- Light (stock EVO)
- ATO (Automatic Top Off) System
- Temperature Controller (that will subsequently power the heater and the cooling fans)
I wanted to have the ability to control each outlet on/off separately from the others. I found this great power strip that has just that capability. Each outlet has its own switch, and it has a ‘master’ switch to kill power to all outlets at once.
This is a good, inexpensive way to control individual functions. When I perform a water change, I can turn off the wavemaker, ATO, and Return pump; I have an extra outlet available to run the transfer pump (to get new water into the tank).
When I feed the fish, I can turn off the return pump but leave the wavemaker on. It’s a simple thing, but very useful to let me do what I need to for any circumstance.
Smart Plugs – A Little Extra Control:
I use two smart plugs on this EVO setup. I use the iHome ISP6X. The first is used to control the return pump. This one gets turned on/off almost daily during feedings. I can use my smart watch and simply give a voice command, ‘Turn off the Marine Pump,’ and it dutifully turns off.
It’s not required. I could almost just as easily reach down and toggle the switch on the power strip. However, I like the convenience. It’s nice being able to turn it on and off hands-free.
I have a second smart plug that controls the lights.
Wrangling Wires and Equipment:
I started planning to connect all the equipment and place it in the right locations. From there, I began to get an idea of what holes (that I previously drilled in the stand) to use for various wires. I also got an idea of where I would have excess wire that would need to be bundled and tucked out of the way. It started as pure chaos, and I slowly worked everything to order.
Going along with the premise of Tip #3 above, I got the idea to use some small (15/16″) Screw Eye Hooks and space those along structural pieces of the stand where I wanted to secure wires and power bricks.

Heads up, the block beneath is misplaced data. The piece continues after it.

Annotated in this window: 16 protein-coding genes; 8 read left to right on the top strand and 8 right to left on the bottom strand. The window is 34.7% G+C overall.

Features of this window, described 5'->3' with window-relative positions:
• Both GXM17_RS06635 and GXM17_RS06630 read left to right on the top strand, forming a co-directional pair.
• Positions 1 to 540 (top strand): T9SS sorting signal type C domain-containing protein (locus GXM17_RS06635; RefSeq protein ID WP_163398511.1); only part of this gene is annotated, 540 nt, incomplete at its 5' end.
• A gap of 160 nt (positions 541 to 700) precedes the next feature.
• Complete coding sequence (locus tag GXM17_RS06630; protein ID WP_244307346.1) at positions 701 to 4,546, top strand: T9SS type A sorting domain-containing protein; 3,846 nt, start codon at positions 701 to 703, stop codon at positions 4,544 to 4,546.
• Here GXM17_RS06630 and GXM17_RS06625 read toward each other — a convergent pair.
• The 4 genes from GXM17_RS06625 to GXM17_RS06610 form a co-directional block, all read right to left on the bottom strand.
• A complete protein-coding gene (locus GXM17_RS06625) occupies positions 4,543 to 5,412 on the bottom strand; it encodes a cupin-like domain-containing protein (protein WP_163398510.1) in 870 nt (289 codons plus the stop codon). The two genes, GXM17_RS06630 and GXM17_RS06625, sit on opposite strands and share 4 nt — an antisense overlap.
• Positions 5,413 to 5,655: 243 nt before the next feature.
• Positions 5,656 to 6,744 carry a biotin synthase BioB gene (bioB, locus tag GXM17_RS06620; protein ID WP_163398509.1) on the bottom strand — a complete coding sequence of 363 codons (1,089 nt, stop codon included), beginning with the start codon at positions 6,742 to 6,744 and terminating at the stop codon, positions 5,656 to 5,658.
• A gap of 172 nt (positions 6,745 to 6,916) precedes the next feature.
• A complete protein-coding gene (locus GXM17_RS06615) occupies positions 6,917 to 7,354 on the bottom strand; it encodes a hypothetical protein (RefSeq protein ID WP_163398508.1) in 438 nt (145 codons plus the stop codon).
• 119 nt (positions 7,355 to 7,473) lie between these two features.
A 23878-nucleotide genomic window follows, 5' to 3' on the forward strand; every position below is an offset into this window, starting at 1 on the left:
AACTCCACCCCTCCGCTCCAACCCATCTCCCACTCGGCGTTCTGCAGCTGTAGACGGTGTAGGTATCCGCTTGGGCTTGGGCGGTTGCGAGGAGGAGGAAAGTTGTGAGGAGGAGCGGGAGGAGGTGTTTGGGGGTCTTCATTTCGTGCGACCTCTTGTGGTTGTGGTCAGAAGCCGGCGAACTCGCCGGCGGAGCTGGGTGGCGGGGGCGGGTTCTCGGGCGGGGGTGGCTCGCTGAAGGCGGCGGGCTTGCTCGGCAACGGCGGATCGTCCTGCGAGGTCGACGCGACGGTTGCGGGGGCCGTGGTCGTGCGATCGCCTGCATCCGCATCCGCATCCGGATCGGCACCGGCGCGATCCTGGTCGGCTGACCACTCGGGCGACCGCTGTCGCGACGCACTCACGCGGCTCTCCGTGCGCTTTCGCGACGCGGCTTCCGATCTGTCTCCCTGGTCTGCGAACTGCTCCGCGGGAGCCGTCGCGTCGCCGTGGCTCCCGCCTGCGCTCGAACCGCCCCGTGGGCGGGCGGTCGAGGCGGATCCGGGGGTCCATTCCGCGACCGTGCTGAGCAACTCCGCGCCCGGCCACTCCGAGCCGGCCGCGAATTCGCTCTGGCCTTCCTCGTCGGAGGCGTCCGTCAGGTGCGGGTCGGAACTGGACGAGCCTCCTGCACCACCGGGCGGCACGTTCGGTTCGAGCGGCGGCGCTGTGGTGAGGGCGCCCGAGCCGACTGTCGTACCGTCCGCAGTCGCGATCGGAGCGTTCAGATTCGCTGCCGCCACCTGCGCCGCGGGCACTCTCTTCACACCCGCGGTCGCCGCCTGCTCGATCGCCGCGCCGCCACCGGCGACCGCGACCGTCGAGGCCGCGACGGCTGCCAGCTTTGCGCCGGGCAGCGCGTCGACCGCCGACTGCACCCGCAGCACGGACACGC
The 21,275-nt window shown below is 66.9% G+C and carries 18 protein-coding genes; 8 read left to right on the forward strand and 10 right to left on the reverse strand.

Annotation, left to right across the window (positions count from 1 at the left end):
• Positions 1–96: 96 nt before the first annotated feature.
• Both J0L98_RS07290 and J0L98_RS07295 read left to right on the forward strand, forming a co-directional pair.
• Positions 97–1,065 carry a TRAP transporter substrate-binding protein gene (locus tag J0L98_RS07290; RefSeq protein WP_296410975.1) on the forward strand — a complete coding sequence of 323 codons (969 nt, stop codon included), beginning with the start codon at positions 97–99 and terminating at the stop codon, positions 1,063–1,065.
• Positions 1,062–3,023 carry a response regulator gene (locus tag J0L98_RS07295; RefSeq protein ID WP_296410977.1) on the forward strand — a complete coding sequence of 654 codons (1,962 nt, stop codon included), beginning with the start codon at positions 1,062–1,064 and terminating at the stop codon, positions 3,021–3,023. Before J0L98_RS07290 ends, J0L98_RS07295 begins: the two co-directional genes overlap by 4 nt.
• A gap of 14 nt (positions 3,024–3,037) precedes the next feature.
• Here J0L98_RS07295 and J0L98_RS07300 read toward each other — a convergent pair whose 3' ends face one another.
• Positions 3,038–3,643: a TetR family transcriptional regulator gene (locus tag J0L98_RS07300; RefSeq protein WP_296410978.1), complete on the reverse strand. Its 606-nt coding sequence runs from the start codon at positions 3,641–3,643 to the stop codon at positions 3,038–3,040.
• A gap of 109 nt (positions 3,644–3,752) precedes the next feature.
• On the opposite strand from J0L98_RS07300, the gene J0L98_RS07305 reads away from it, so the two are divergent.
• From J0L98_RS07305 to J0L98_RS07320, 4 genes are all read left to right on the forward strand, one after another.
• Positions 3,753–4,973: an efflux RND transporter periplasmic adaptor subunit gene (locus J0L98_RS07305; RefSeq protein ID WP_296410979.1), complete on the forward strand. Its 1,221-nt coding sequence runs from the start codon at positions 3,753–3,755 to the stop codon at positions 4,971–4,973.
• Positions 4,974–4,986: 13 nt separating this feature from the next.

I then looped a zip tie through the eye hook and used the resulting zip tie loop to secure items throughout.
The back wall of the top shelf showcases the temperature controller. I placed it where the readout would be most visible. To the left of it, I placed the power strip.
Finishing Touches to our Aquarium Wiring and Equipment:
Along with wrangling wires, I put our ATO tank and equipment into place. The ATO pump slipped right into the top opening (where I will fill it), and I threaded the outlet tubing up another smaller opening.
All the wires that travel to the aquarium exit stage right, travel through the portion of our stand with the drawers, then out the hole in the back of the stand. I cut that hole location to match the rear of the Fluval EVO where all the devices terminate. For safety, I have provided a ‘drip loop’ on wires hanging in this section so that if there is a leak in the future, water will run off the bottom of these loops and not run down to the plug connection.
I like that I have handled much of this organization on the front end. From experience, if you don’t invest the time to make it right on setup, it probably will always be disorganized.
I know this stand and the wiring will change as I add other accessories, but the framework of holes, pathways, and eyelets placed now will serve this tank well for a long time.